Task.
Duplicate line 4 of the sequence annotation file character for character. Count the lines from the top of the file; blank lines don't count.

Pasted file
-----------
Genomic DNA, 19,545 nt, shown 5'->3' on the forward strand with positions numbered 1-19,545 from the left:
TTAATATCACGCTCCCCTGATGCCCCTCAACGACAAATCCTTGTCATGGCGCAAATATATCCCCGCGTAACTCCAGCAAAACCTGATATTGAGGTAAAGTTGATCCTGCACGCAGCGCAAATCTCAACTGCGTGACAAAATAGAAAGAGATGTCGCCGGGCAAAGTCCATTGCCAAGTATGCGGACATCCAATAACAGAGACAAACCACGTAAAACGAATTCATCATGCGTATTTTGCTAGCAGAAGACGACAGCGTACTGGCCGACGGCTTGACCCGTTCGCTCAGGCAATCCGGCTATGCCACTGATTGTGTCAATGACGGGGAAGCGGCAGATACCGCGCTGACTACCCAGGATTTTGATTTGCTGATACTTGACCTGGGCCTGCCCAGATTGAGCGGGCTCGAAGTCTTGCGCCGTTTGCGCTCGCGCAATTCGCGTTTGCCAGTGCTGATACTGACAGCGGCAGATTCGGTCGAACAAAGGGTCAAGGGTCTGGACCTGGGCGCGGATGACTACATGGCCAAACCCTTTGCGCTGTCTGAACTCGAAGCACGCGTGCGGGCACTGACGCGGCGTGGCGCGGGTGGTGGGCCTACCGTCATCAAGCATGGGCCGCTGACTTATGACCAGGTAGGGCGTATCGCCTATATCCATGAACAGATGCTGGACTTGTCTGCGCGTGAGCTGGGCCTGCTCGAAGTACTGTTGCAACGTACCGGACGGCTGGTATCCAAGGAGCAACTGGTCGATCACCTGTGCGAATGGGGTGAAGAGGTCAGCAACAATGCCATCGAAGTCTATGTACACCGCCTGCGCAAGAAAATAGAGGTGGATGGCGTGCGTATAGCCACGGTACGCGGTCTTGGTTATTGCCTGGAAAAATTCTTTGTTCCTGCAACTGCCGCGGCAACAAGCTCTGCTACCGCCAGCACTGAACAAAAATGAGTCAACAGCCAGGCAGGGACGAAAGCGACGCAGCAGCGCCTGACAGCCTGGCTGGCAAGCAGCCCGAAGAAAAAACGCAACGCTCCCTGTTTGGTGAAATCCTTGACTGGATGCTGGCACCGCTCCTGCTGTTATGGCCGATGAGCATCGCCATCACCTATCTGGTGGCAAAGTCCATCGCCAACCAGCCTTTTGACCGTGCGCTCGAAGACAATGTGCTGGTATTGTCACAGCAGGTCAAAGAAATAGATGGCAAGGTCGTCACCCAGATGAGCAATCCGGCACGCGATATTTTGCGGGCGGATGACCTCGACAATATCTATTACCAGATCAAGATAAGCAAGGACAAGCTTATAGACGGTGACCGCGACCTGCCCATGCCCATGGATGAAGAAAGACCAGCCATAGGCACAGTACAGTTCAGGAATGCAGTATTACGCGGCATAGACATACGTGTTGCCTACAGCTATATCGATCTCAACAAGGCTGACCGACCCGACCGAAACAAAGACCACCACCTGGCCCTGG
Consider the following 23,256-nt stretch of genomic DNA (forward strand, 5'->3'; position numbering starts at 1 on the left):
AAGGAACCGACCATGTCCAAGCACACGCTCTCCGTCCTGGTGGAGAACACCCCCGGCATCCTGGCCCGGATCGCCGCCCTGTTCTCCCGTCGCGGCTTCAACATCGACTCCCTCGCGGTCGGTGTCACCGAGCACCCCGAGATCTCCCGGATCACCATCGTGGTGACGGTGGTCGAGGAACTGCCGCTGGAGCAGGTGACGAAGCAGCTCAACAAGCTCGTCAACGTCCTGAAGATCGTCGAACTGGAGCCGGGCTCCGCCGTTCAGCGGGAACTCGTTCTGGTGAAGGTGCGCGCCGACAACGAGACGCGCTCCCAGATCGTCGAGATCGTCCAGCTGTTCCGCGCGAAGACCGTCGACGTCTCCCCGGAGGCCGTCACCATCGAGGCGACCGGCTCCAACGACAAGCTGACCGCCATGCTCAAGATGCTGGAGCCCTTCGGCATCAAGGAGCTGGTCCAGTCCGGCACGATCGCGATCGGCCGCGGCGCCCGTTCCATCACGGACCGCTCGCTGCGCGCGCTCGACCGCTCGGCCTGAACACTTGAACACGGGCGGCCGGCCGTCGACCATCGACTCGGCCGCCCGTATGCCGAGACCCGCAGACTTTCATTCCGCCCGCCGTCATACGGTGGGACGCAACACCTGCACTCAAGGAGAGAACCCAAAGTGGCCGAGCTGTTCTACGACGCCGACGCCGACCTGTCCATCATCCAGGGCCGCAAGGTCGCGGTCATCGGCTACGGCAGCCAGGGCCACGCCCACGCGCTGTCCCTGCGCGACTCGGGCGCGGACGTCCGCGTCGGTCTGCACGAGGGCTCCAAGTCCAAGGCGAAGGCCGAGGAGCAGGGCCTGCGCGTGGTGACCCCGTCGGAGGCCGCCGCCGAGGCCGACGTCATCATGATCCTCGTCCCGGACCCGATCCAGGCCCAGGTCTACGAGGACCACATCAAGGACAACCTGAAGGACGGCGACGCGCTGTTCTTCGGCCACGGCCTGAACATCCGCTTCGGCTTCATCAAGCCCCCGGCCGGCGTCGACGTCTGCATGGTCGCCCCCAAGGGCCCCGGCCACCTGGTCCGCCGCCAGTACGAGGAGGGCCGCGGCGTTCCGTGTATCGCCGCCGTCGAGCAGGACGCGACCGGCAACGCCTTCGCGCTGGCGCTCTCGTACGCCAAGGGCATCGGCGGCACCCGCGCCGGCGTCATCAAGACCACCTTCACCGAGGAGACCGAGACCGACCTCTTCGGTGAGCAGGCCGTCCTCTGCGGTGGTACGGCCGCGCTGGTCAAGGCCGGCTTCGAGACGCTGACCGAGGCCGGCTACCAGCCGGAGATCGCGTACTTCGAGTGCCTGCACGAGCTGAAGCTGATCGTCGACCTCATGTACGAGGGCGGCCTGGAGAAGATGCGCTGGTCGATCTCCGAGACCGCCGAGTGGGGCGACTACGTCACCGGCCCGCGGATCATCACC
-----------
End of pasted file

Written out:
AAGGAACCGACCATGTCCAAGCACACGCTCTCCGTCCTGGTGGAGAACACCCCCGGCATCCTGGCCCGGATCGCCGCCCTGTTCTCCCGTCGCGGCTTCAACATCGACTCCCTCGCGGTCGGTGTCACCGAGCACCCCGAGATCTCCCGGATCACCATCGTGGTGACGGTGGTCGAGGAACTGCCGCTGGAGCAGGTGACGAAGCAGCTCAACAAGCTCGTCAACGTCCTGAAGATCGTCGAACTGGAGCCGGGCTCCGCCGTTCAGCGGGAACTCGTTCTGGTGAAGGTGCGCGCCGACAACGAGACGCGCTCCCAGATCGTCGAGATCGTCCAGCTGTTCCGCGCGAAGACCGTCGACGTCTCCCCGGAGGCCGTCACCATCGAGGCGACCGGCTCCAACGACAAGCTGACCGCCATGCTCAAGATGCTGGAGCCCTTCGGCATCAAGGAGCTGGTCCAGTCCGGCACGATCGCGATCGGCCGCGGCGCCCGTTCCATCACGGACCGCTCGCTGCGCGCGCTCGACCGCTCGGCCTGAACACTTGAACACGGGCGGCCGGCCGTCGACCATCGACTCGGCCGCCCGTATGCCGAGACCCGCAGACTTTCATTCCGCCCGCCGTCATACGGTGGGACGCAACACCTGCACTCAAGGAGAGAACCCAAAGTGGCCGAGCTGTTCTACGACGCCGACGCCGACCTGTCCATCATCCAGGGCCGCAAGGTCGCGGTCATCGGCTACGGCAGCCAGGGCCACGCCCACGCGCTGTCCCTGCGCGACTCGGGCGCGGACGTCCGCGTCGGTCTGCACGAGGGCTCCAAGTCCAAGGCGAAGGCCGAGGAGCAGGGCCTGCGCGTGGTGACCCCGTCGGAGGCCGCCGCCGAGGCCGACGTCATCATGATCCTCGTCCCGGACCCGATCCAGGCCCAGGTCTACGAGGACCACATCAAGGACAACCTGAAGGACGGCGACGCGCTGTTCTTCGGCCACGGCCTGAACATCCGCTTCGGCTTCATCAAGCCCCCGGCCGGCGTCGACGTCTGCATGGTCGCCCCCAAGGGCCCCGGCCACCTGGTCCGCCGCCAGTACGAGGAGGGCCGCGGCGTTCCGTGTATCGCCGCCGTCGAGCAGGACGCGACCGGCAACGCCTTCGCGCTGGCGCTCTCGTACGCCAAGGGCATCGGCGGCACCCGCGCCGGCGTCATCAAGACCACCTTCACCGAGGAGACCGAGACCGACCTCTTCGGTGAGCAGGCCGTCCTCTGCGGTGGTACGGCCGCGCTGGTCAAGGCCGGCTTCGAGACGCTGACCGAGGCCGGCTACCAGCCGGAGATCGCGTACTTCGAGTGCCTGCACGAGCTGAAGCTGATCGTCGACCTCATGTACGAGGGCGGCCTGGAGAAGATGCGCTGGTCGATCTCCGAGACCGCCGAGTGGGGCGACTACGTCACCGGCCCGCGGATCATCACC